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notions of knowledge sharing in archival access

Download the full poster (.pdf)!

Open Access is…

  • a foundational value of library and information science.
  • a value that is not shared by all cultures.
  • especially important to keep in mind in the digital context.

There are different cultural values of knowledge sharing.

  • Respect the heritage of the materials and the context of creation.
  • Be cautious; don’t provide open access without first thinking about the implications. You can’t take knowledge back once it’s been shared, especially in the digital world.

Make decisions about access based on those cultural values.

  • Restrictions based on these cultural values are not in conflict with archival ethics. Restrictions already exist for medical and privacy reasons – while some of these may be for legal compliance, they are based on cultural values.
  • SAA Code of Ethics states: “Archivists strive to promote open and equitable access to their services and the records in their care without discrimination or preferential treatment, and in accordance with legal requirements, cultural sensitivities, and institutional policies.”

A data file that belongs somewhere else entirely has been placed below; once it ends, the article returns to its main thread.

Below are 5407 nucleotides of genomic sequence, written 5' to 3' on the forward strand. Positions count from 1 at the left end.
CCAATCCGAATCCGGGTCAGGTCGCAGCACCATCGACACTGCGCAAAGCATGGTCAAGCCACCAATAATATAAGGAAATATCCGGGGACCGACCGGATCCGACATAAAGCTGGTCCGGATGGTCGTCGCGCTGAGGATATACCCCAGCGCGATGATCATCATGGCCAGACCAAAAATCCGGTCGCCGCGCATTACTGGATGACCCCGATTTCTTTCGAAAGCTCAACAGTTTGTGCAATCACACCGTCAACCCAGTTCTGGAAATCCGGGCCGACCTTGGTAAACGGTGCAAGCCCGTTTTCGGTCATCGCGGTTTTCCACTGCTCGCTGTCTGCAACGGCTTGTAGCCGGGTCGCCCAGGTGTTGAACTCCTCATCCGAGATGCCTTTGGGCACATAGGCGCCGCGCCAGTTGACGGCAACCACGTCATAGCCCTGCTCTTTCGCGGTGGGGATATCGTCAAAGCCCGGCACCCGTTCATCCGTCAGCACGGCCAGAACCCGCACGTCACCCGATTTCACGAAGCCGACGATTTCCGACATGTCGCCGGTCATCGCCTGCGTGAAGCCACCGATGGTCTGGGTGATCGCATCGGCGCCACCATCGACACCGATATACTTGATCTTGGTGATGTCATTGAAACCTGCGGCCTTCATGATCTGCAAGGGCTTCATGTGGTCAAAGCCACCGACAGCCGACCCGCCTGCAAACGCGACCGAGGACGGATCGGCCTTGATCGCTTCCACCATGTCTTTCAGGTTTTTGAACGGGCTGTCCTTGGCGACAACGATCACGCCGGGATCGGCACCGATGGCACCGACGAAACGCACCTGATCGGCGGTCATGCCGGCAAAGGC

One size doesn’t fit all.

  • There’s no easy answer, and one solution won’t work for every situation.
  • If you have materials in which you are unfamiliar with the context and heritage of creation – do your research: talk to the donor, talk to the communities, and read the academic literature.

Recommended Readings

  • Brown, M. F. (1998). Can culture be copyrighted? Current Anthropology, 39(2), 193-206.
  • Brown, M. F. (1998). Cultural records in question: Information and its moral dilemmas. Cultural Resource Management, 21(6), 18-20.
  • Brown, M. F. (2003). Who owns native culture?. Cambridge, Massachusetts: Harvard University Press.
  • Hodson, S. S. (2006). Archives on the web: Unlocking collections while safeguarding privacy. First Monday, 11(8), Retrieved from http://firstmonday.org/htbin/cgiwrap/bin/ojs/index.php/fm/article/view/1389/1307
  • Kukathas, C. (2008). Cultural privacy. The Monist, 91(1), 68-80.

Want to learn more?  Read the paper.

This topic is one I am interested in pursuing further, and the poster is based on a research paper I wrote for a library school class.  Please keep in mind that the paper is an introduction and early exploration of the topic.

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